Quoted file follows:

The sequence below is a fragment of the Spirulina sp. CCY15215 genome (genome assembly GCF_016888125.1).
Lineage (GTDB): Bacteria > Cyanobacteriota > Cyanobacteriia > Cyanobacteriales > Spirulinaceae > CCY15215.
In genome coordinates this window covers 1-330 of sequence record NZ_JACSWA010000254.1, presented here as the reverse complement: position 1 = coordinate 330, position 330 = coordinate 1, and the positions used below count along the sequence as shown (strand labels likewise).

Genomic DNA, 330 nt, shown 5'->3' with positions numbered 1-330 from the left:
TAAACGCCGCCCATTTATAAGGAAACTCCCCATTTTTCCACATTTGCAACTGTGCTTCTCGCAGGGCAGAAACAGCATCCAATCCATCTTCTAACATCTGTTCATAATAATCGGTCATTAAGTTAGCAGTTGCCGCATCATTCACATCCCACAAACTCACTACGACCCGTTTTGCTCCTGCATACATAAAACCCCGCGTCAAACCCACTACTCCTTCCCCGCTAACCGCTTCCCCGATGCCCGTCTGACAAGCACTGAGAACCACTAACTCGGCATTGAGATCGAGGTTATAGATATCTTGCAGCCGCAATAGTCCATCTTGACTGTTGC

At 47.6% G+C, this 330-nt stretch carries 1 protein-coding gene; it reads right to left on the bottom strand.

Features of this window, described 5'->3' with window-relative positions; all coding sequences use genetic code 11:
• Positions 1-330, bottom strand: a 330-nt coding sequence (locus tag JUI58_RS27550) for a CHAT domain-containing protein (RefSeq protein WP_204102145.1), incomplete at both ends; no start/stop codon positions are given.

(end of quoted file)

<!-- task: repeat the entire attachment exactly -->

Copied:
The sequence below is a fragment of the Spirulina sp. CCY15215 genome (genome assembly GCF_016888125.1).
Lineage (GTDB): Bacteria > Cyanobacteriota > Cyanobacteriia > Cyanobacteriales > Spirulinaceae > CCY15215.
In genome coordinates this window covers 1-330 of sequence record NZ_JACSWA010000254.1, presented here as the reverse complement: position 1 = coordinate 330, position 330 = coordinate 1, and the positions used below count along the sequence as shown (strand labels likewise).

Genomic DNA, 330 nt, shown 5'->3' with positions numbered 1-330 from the left:
TAAACGCCGCCCATTTATAAGGAAACTCCCCATTTTTCCACATTTGCAACTGTGCTTCTCGCAGGGCAGAAACAGCATCCAATCCATCTTCTAACATCTGTTCATAATAATCGGTCATTAAGTTAGCAGTTGCCGCATCATTCACATCCCACAAACTCACTACGACCCGTTTTGCTCCTGCATACATAAAACCCCGCGTCAAACCCACTACTCCTTCCCCGCTAACCGCTTCCCCGATGCCCGTCTGACAAGCACTGAGAACCACTAACTCGGCATTGAGATCGAGGTTATAGATATCTTGCAGCCGCAATAGTCCATCTTGACTGTTGC

At 47.6% G+C, this 330-nt stretch carries 1 protein-coding gene; it reads right to left on the bottom strand.

Features of this window, described 5'->3' with window-relative positions; all coding sequences use genetic code 11:
• Positions 1-330, bottom strand: a 330-nt coding sequence (locus tag JUI58_RS27550) for a CHAT domain-containing protein (RefSeq protein WP_204102145.1), incomplete at both ends; no start/stop codon positions are given.